While the vast majority of murderous attacks on media workers remain unpunished, UNESCO welcomes an increase in the number of Member States showing the stronger will to monitor and report on these crimes.This encouraging sign comes as UNESCO and its partners prepare to mark the International Day to End Impunity for Crimes against Journalists on 2 November. It emerges from the Report by the Director-General of UNESCO on the Safety of Journalists and the Danger of Impunity, which will be presented to UNESCO’s Intergovernmental Council of the International Programme for the Development of Communication (IPDC) on 17 November.
The report has been published every two years since 2008 on the mandate of the IPDC.
At the same time, the Report notes that fewer than one in ten cases of killed journalists are resolved by the judiciary, according to the information received from those Member States that have responded to the Director-General’s requests for data about judicial follow-up.
In this year’s Report, 40 out of 62 countries where journalists have been killed in connection with their work have responded to the Director-General’s request. In 2014, date of the previous report, only 16 out of the 59 countries concerned had provided information.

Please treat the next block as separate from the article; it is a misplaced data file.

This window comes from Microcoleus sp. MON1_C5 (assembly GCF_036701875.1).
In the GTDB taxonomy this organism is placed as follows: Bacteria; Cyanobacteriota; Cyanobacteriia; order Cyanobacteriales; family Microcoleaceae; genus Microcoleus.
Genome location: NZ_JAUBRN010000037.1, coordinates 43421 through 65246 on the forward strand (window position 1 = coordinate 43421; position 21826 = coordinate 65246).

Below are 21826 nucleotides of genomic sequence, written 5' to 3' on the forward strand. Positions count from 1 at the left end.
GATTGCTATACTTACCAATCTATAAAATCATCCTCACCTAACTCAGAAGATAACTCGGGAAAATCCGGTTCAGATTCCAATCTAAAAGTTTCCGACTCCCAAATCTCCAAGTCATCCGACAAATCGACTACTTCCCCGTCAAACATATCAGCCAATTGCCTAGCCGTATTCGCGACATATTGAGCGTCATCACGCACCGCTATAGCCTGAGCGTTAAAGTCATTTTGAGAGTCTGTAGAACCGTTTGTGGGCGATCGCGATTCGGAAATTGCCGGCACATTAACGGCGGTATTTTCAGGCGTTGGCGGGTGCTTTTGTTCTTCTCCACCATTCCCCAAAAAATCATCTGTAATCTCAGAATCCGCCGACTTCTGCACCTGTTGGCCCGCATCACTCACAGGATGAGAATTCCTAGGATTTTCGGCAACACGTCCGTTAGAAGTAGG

Since 2006, the Director-General has cumulatively received information from 59 Member States on 402 killings out of the 827 in the last decade. However, only 63 of these 402 cases have been reported as resolved, representing 16% of the cases for which information was received and only 8% of all killings registered by UNESCO.
Since 92% of the incidents where violence was used to muzzle free expression and deprive the public of its right to receive information went unpunished, criminals are emboldened to feel that they can get away with murder, literally.
UNESCO has been calling on the Member States to spare no effort in prosecuting those responsible for the killing of media workers for many years. Continued improvement in countries’ reporting on judicial actions taken against those involved in the murder of journalists, as observed in 2015, shows increased responsiveness to the attention by UNESCO and the UN as a whole to the